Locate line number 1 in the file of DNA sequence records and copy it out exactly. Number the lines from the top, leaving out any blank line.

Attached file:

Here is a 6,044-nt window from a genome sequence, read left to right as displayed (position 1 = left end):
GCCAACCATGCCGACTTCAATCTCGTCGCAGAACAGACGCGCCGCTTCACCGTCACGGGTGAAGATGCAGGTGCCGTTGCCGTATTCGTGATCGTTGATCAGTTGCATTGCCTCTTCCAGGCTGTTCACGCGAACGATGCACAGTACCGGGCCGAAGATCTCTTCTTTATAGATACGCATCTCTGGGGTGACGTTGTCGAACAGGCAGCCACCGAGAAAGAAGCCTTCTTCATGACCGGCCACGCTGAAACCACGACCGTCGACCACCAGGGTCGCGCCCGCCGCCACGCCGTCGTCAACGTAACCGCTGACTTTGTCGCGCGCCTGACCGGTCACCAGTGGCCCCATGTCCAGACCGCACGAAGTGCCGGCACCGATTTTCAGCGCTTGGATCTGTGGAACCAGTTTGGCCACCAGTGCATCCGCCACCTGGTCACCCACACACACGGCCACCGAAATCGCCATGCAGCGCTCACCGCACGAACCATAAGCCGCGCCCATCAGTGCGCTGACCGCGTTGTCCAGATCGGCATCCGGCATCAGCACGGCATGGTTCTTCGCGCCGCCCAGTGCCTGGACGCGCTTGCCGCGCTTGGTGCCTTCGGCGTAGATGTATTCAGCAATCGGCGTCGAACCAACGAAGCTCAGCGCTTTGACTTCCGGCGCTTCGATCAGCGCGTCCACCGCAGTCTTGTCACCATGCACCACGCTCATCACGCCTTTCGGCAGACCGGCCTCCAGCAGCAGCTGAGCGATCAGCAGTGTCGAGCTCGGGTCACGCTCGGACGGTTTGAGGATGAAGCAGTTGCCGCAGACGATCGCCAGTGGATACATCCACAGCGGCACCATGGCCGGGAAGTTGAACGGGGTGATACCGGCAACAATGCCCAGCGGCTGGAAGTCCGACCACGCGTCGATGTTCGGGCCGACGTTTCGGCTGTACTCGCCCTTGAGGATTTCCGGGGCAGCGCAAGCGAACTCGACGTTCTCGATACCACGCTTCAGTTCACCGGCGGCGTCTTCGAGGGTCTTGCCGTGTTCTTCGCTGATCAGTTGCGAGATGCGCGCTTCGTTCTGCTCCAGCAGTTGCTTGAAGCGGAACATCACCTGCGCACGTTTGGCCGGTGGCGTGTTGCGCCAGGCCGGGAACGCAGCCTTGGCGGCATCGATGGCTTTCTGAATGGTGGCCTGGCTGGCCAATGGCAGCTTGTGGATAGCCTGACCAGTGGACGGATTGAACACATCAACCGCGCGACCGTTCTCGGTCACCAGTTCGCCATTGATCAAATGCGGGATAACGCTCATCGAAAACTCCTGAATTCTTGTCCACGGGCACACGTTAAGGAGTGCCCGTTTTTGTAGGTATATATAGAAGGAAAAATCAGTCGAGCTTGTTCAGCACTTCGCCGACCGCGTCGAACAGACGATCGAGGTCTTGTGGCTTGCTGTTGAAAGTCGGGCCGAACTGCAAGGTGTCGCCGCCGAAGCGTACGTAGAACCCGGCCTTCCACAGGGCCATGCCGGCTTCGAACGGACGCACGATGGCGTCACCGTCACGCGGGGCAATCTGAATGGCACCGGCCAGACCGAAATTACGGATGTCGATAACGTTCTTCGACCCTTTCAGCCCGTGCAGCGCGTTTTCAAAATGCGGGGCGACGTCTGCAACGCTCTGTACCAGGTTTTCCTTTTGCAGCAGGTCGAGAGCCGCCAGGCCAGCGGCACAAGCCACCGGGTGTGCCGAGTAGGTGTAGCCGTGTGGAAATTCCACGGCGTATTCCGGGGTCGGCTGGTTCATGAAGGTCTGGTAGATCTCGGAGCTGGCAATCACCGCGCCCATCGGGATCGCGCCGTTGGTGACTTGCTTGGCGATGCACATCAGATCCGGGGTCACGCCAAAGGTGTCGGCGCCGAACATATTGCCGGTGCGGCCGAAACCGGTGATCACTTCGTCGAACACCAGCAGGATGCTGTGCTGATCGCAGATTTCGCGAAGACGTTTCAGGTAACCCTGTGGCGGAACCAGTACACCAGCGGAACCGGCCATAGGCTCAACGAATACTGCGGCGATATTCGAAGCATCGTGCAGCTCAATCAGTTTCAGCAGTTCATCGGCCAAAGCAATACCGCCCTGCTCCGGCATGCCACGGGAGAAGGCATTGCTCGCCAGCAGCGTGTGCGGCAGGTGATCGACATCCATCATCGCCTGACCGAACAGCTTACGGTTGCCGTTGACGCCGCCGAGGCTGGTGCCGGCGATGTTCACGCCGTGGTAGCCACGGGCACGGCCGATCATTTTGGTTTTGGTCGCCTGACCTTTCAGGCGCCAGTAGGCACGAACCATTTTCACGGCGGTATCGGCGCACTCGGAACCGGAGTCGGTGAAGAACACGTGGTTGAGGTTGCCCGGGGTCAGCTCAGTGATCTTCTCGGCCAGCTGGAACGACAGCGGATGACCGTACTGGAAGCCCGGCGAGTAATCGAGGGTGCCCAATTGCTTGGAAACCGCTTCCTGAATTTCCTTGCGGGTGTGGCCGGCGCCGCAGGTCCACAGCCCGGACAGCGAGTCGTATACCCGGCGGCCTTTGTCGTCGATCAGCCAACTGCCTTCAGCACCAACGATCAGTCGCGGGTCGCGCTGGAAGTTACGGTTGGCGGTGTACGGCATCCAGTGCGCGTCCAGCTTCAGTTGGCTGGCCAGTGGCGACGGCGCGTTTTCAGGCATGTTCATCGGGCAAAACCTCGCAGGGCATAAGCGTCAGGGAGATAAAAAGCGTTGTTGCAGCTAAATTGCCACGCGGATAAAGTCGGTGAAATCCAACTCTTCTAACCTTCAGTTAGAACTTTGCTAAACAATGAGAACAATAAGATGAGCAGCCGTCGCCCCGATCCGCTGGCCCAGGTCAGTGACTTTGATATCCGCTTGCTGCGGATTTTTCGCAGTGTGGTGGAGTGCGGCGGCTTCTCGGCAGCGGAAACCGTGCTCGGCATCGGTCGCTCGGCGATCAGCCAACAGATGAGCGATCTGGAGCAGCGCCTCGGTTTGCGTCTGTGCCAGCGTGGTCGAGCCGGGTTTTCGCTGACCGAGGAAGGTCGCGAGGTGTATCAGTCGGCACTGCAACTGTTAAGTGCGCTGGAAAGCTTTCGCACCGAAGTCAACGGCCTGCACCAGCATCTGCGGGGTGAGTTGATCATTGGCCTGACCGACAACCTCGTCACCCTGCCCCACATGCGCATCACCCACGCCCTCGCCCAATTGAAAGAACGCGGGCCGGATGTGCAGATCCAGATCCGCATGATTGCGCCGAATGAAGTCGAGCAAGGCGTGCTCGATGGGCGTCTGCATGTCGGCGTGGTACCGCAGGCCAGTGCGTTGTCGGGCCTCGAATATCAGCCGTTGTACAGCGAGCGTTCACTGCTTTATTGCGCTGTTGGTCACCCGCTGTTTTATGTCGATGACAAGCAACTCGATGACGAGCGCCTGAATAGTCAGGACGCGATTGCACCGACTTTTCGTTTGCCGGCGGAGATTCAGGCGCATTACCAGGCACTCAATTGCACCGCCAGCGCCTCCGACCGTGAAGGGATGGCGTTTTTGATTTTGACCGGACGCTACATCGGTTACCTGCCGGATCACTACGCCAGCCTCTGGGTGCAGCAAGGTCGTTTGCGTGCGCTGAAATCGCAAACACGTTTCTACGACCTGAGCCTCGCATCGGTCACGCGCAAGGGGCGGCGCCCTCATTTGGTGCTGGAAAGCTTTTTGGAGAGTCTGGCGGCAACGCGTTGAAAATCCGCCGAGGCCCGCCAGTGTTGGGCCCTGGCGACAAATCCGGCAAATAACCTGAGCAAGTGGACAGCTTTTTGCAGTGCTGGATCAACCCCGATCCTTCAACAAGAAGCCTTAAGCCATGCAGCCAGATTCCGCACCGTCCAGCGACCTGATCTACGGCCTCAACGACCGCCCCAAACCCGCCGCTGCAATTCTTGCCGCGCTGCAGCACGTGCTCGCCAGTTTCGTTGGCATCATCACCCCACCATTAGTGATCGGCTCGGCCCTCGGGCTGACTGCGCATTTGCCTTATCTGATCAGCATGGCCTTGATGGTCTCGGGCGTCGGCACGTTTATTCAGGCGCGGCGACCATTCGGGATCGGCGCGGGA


Here is a 6,044-nt window from a genome sequence, read left to right as displayed (position 1 = left end):